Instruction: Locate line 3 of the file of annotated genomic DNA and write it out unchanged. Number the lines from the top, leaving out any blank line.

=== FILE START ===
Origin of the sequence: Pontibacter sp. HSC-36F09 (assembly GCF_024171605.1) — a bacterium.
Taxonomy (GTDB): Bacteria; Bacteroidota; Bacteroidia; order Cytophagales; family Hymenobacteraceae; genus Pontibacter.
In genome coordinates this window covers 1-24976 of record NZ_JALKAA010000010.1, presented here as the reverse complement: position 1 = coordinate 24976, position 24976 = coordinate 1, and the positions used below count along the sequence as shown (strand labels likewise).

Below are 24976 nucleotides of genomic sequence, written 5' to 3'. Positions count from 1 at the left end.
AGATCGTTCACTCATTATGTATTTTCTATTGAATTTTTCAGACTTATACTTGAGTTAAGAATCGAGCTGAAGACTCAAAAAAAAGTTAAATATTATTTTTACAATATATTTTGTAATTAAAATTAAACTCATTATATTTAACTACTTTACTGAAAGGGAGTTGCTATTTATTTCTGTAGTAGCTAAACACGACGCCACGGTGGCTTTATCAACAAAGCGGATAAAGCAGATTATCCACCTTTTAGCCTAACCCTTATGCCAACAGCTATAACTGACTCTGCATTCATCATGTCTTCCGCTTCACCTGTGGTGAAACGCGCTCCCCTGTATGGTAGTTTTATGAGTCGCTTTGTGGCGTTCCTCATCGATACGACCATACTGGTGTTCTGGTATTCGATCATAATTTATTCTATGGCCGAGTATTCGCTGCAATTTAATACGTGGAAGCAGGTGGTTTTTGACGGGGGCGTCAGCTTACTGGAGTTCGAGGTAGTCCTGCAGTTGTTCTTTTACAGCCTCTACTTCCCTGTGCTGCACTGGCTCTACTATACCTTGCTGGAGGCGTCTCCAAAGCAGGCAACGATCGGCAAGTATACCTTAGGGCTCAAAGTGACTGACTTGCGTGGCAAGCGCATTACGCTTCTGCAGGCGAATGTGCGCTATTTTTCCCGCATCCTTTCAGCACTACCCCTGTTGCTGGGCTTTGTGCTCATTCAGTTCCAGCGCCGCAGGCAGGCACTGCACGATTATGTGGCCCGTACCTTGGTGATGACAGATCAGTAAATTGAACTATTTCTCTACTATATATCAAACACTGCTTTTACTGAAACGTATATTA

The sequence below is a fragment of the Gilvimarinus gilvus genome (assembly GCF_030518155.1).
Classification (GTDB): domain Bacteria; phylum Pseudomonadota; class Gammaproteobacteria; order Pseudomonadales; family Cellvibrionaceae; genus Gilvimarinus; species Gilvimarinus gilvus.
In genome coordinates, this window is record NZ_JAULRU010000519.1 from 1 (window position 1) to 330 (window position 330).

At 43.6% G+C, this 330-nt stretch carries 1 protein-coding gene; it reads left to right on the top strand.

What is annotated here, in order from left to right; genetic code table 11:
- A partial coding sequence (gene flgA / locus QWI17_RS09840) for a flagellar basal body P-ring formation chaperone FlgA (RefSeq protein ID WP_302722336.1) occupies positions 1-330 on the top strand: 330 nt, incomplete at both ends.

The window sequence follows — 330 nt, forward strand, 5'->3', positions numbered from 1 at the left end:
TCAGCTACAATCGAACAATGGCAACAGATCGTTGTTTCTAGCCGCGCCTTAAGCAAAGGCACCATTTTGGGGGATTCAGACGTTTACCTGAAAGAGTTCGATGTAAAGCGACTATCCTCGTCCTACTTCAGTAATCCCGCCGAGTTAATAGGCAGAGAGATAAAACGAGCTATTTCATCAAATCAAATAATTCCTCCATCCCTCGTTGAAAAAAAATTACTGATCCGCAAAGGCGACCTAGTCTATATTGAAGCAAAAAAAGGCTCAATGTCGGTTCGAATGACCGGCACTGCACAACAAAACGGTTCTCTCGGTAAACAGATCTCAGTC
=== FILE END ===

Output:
In genome coordinates this window covers 1-24976 of record NZ_JALKAA010000010.1, presented here as the reverse complement: position 1 = coordinate 24976, position 24976 = coordinate 1, and the positions used below count along the sequence as shown (strand labels likewise).